Why Collaborative Practice?-Respectful Divorce without Court

Why Collaborative Practice?-Respectful Divorce without Court

Why Collaborative Practice?

What we learn from years of experience in Family Law is that most clients don’t want to go Court and most clients don’t want an ugly, bitter separation with their ex-partner.  They want to be more amicable, with a view to keep their relationship with their ex-partner as peaceful and cooperative as possible, especially when children are involved.

Collaborative Practice is a much nicer process.  It is completely different way of lawyering, where the whole purpose of it is, to assist parties, in a team environment, to resolve their matter, with the intention of preserving relationships and avoiding the need to commence proceedings.

How does Collaborative Practice do that?

1. Parties enter into a Participation Agreement at the start of the process and part of the Agreement is that the parties make a commitment that they do not intend to go to Court.

2. There is a high settlement in resolving matters through Collaborative Practice.

3. The process is less confrontational than a Court room setting

-The discussions take place through a number of Meetings, where Agendas are set as to what the parties will discuss.  This is different from the parties being against each other in a Court room environment.  It occurs in a more relaxed setting.

-The parties will each need to find lawyers that are both Collaboratively trained.  They will contact each other and agree on what Professionals are required to assist the matters to resolve including the choice of proposed Coach/ Facilitator.

4. You work with your ex-partner collaboratively as if you are part of ‘a Team’ rather than against each other in a traditional legal setting.

-The difference with collaborative practice is that the parties, each of their lawyers, the Coach/ Facilitator and any professionals that the parties jointly engage are all working together with a common goal; to resolve the parties’ family law matter, in a way that meets each of the parties’ interests.        

5. The Discussions are Open, Honest and Transparent.

-One of the benefits of Collaborative practice is that there is a real transparency in the process that you do not get from an Adversarial process.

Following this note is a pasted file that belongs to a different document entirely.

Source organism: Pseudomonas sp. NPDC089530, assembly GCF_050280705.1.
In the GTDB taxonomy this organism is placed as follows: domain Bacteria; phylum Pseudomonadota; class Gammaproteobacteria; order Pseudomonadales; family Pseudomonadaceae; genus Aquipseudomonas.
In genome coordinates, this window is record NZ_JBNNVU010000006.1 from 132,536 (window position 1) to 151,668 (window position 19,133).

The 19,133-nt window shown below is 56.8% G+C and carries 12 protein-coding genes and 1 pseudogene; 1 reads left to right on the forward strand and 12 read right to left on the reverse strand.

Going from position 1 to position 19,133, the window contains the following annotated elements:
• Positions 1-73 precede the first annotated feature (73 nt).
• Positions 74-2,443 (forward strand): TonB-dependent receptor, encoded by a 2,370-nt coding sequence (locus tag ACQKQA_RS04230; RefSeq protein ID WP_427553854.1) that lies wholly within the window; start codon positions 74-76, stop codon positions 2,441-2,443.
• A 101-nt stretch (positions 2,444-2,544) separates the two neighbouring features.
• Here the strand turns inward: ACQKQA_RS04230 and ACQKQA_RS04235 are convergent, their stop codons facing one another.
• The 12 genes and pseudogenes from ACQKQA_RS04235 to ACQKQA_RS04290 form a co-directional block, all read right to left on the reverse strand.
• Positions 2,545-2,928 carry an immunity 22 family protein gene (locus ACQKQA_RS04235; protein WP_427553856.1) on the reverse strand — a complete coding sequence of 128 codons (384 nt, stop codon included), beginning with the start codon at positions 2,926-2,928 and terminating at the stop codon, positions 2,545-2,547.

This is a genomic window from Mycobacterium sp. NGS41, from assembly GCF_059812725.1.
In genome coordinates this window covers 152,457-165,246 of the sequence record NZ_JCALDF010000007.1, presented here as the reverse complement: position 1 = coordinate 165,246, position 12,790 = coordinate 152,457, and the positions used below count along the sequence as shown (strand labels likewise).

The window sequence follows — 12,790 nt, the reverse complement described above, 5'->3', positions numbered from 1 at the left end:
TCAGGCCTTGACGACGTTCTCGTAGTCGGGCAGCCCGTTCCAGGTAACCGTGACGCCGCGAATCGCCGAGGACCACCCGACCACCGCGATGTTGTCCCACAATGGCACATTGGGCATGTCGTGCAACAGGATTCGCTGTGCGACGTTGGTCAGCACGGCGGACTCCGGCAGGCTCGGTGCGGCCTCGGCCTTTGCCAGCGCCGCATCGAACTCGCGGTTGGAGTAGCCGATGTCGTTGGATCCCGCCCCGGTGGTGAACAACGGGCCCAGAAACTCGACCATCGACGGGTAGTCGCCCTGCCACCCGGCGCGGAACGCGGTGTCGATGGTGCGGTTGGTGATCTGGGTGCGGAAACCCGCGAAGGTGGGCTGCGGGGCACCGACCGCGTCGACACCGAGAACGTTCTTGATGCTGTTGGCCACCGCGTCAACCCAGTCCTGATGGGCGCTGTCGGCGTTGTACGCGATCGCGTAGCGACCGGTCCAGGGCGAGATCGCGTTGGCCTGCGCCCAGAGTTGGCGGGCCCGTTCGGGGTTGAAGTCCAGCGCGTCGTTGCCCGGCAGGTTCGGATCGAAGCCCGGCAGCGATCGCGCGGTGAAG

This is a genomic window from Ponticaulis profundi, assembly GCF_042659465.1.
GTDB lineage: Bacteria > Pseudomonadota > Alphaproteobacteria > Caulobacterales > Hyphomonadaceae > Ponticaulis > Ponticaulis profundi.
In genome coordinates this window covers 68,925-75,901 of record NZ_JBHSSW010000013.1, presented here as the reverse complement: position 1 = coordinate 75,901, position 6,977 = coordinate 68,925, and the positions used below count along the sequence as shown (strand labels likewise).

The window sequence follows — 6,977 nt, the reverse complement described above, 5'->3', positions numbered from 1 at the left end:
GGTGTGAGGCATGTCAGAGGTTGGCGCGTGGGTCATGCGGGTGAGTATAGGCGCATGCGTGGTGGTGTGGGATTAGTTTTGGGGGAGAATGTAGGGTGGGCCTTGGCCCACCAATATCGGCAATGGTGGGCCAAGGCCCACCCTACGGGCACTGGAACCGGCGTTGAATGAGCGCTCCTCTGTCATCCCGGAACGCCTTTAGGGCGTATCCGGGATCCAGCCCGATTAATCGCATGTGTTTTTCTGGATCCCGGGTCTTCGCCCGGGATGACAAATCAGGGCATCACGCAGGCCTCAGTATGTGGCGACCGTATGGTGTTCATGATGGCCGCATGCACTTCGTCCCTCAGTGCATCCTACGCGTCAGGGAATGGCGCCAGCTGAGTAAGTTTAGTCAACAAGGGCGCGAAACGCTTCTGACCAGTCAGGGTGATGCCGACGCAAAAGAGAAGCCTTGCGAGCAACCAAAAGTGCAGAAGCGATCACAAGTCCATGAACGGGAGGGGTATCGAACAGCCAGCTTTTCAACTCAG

-There is a requirement that the parties receive advice about their matter, in the presence of the other party.

-This takes away from concerns about distrust, lack of transparency, concerns about hidden agendas that often arise in a normal traditional setting.  It is commonly, the lack of trust and transparency that will often lead to difficulties resolving disputes.

-This is very different approach from traditional cases, because in traditional family law cases, the advice that you receive from your solicitor, is protected from being discovered because of traditional legal principles of ‘legal professional privilege’: the parties are prohibited from finding out the advice the other party is receiving.

6. Collaborative practice is interest based, Traditional Family Law Practice is Court Outcome based

-The Benefits of Collaborative practice is that, as a team, the parties work on considering each of the parties’ interests in their family law matter.  Each party can have varying interests and needs.   Many clients focus on wanting an outcome that is fair, that is quick, that avoids court and that leaves their relationship with the other spouse intact.  These are goals that are difficult to achieve through a Court room.

-In Collaborative Practice matters, the parties are focusing  on the parties’ common and competing interests; whether it is based on trying to resolve a parenting agreement or whether it’s trying to resolve financial matters.

-The aim is to avoid discussions that focus on ‘positions’ or ‘court based outcomes’ and trying to find a workable arrangement that considers everyone’s interests.

7. Collaborative practice can deal with matters that are ‘non-legal’ and that often get in the way of resolution

-Another benefit of Collaborative Practice is that the process is better equipped to deal with aspects that are relevant to the parties’ family situation but are outside of the legal aspects of their case.

-For example, there are often issues, such as relationship issues or emotional issues that provide obstacles to a party’s ability to resolve a matter.  The Coach/Facilitator is able to identify and work on those issues outside of the Lawyer group.

8. The parties can jointly employ Independent/ Neutral professionals to assist with providing both parties advice to assist the resolution.

Types of Neutral Experts.

i. A Neutral Psychologist that is able to recommend what they suggest in relation to the parenting matters,

ii. A Neutral Financial Planner who would be able to set out and explain what monies both parties’ need to live a comfortable life into, and after retirement;

iii. A Neutral Accountant who can inform each of the parties on many topics, including the value of a business, the taxation consequences for each of the structured settlements, for example.

Hear from the Experts

These are the main advantages of collaborative practice in a summary in a nutshell. If you like to learn more information in regards to the webinar please feel free to watch the video link on our website which shows four of our members in our Sutherland Shire Collaborative Practice Group, where we discuss the advantages of collaborative practice and how it works in a family law setting.

The link to the SSCP video can be found using the following link- https://fb.watch/692vBYAt4P/

Written by Nicole Quirk
Photo by
Leon on Unsplash

No Comments

Post A Comment